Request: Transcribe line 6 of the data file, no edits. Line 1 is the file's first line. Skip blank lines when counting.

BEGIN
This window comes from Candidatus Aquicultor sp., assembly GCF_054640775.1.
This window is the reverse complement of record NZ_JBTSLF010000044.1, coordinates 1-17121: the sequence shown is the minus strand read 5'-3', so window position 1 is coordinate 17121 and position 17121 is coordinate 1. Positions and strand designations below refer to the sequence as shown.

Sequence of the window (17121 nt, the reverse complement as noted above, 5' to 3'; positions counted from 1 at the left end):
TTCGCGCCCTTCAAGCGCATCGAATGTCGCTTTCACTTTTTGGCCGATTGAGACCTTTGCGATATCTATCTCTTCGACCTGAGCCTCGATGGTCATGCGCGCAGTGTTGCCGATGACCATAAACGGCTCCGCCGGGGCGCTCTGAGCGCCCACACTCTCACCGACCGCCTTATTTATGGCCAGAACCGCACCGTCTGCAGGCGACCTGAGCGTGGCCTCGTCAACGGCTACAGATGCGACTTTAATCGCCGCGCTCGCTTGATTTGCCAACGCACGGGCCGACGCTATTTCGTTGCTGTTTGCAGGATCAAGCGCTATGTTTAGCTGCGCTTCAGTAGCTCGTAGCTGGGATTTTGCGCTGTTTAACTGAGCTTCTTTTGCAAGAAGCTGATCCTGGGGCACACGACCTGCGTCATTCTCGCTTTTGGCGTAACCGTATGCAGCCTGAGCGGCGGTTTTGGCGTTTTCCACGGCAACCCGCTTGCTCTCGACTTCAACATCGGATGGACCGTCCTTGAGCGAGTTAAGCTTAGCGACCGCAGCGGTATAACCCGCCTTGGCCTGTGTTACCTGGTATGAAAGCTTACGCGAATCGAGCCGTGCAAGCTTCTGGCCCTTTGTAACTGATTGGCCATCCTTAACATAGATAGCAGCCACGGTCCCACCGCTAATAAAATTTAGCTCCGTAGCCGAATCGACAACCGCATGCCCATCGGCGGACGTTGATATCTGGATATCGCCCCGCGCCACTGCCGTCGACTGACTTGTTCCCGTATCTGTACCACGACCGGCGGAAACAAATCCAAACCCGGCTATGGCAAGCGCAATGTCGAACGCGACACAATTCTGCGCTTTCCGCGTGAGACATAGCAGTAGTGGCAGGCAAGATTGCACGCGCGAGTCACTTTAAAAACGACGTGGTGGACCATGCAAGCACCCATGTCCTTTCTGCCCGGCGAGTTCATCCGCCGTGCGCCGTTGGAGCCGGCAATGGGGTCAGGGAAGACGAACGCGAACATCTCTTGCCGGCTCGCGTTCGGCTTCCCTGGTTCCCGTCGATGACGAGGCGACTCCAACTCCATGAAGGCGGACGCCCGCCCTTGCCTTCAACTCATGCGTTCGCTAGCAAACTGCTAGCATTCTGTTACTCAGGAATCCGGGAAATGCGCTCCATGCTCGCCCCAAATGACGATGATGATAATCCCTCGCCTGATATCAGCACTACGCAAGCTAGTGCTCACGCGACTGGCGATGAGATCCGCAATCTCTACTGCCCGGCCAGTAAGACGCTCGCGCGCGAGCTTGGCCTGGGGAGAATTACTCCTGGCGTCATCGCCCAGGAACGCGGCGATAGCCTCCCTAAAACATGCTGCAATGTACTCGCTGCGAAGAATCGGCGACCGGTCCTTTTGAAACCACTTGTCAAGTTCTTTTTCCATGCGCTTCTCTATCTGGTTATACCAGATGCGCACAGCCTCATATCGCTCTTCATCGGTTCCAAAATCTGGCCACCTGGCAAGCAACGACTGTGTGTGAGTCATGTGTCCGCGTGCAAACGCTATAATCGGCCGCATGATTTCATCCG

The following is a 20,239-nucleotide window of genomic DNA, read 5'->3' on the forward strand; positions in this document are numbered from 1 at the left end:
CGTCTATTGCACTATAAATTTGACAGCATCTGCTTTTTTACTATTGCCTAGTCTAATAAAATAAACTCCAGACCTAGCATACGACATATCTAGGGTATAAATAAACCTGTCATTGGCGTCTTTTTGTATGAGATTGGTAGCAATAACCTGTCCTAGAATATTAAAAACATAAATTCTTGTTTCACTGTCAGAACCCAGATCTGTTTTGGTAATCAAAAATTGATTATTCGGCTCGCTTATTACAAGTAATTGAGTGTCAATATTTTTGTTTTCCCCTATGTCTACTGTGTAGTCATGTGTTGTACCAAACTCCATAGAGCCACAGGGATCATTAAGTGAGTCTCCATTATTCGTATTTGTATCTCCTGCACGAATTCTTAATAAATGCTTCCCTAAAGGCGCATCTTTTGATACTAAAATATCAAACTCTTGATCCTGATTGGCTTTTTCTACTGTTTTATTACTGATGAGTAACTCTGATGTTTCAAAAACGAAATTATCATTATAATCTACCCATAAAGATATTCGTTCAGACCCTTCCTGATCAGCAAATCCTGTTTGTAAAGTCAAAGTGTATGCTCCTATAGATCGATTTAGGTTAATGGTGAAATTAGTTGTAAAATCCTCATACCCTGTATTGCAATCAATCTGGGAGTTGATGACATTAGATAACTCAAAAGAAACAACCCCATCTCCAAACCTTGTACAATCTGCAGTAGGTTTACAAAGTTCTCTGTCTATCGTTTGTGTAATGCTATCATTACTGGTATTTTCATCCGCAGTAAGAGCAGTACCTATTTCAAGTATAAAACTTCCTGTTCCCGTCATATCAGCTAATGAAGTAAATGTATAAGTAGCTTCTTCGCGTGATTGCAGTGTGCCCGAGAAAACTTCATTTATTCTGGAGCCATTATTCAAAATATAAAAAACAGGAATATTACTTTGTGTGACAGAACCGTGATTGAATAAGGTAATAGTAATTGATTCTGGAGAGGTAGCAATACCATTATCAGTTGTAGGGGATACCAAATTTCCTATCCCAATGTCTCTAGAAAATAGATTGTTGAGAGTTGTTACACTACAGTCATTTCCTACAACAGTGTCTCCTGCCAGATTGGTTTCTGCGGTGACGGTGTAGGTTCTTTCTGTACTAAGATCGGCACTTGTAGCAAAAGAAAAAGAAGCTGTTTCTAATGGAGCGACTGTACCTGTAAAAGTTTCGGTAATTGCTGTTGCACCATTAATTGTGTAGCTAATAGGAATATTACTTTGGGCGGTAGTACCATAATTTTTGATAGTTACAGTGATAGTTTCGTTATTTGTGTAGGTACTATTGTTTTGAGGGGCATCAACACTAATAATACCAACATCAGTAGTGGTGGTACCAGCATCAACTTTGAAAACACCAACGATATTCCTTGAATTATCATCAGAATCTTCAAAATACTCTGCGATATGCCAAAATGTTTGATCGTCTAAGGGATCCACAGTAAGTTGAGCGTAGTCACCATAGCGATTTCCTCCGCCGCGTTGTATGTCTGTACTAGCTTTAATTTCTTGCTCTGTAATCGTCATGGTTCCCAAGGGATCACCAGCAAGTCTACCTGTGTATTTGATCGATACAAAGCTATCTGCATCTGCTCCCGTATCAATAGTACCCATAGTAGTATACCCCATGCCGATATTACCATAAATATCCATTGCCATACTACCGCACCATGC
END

CGTCTATTGCACTATAAATTTGACAGCATCTGCTTTTTTACTATTGCCTAGTCTAATAAAATAAACTCCAGACCTAGCATACGACATATCTAGGGTATAAATAAACCTGTCATTGGCGTCTTTTTGTATGAGATTGGTAGCAATAACCTGTCCTAGAATATTAAAAACATAAATTCTTGTTTCACTGTCAGAACCCAGATCTGTTTTGGTAATCAAAAATTGATTATTCGGCTCGCTTATTACAAGTAATTGAGTGTCAATATTTTTGTTTTCCCCTATGTCTACTGTGTAGTCATGTGTTGTACCAAACTCCATAGAGCCACAGGGATCATTAAGTGAGTCTCCATTATTCGTATTTGTATCTCCTGCACGAATTCTTAATAAATGCTTCCCTAAAGGCGCATCTTTTGATACTAAAATATCAAACTCTTGATCCTGATTGGCTTTTTCTACTGTTTTATTACTGATGAGTAACTCTGATGTTTCAAAAACGAAATTATCATTATAATCTACCCATAAAGATATTCGTTCAGACCCTTCCTGATCAGCAAATCCTGTTTGTAAAGTCAAAGTGTATGCTCCTATAGATCGATTTAGGTTAATGGTGAAATTAGTTGTAAAATCCTCATACCCTGTATTGCAATCAATCTGGGAGTTGATGACATTAGATAACTCAAAAGAAACAACCCCATCTCCAAACCTTGTACAATCTGCAGTAGGTTTACAAAGTTCTCTGTCTATCGTTTGTGTAATGCTATCATTACTGGTATTTTCATCCGCAGTAAGAGCAGTACCTATTTCAAGTATAAAACTTCCTGTTCCCGTCATATCAGCTAATGAAGTAAATGTATAAGTAGCTTCTTCGCGTGATTGCAGTGTGCCCGAGAAAACTTCATTTATTCTGGAGCCATTATTCAAAATATAAAAAACAGGAATATTACTTTGTGTGACAGAACCGTGATTGAATAAGGTAATAGTAATTGATTCTGGAGAGGTAGCAATACCATTATCAGTTGTAGGGGATACCAAATTTCCTATCCCAATGTCTCTAGAAAATAGATTGTTGAGAGTTGTTACACTACAGTCATTTCCTACAACAGTGTCTCCTGCCAGATTGGTTTCTGCGGTGACGGTGTAGGTTCTTTCTGTACTAAGATCGGCACTTGTAGCAAAAGAAAAAGAAGCTGTTTCTAATGGAGCGACTGTACCTGTAAAAGTTTCGGTAATTGCTGTTGCACCATTAATTGTGTAGCTAATAGGAATATTACTTTGGGCGGTAGTACCATAATTTTTGATAGTTACAGTGATAGTTTCGTTATTTGTGTAGGTACTATTGTTTTGAGGGGCATCAACACTAATAATACCAACATCAGTAGTGGTGGTACCAGCATCAACTTTGAAAACACCAACGATATTCCTTGAATTATCATCAGAATCTTCAAAATACTCTGCGATATGCCAAAATGTTTGATCGTCTAAGGGATCCACAGTAAGTTGAGCGTAGTCACCATAGCGATTTCCTCCGCCGCGTTGTATGTCTGTACTAGCTTTAATTTCTTGCTCTGTAATCGTCATGGTTCCCAAGGGATCACCAGCAAGTCTACCTGTGTATTTGATCGATACAAAGCTATCTGCATCTGCTCCCGTATCAATAGTACCCATAGTAGTATACCCCATGCCGATATTACCATAAATATCCATTGCCATACTACCGCACCATGC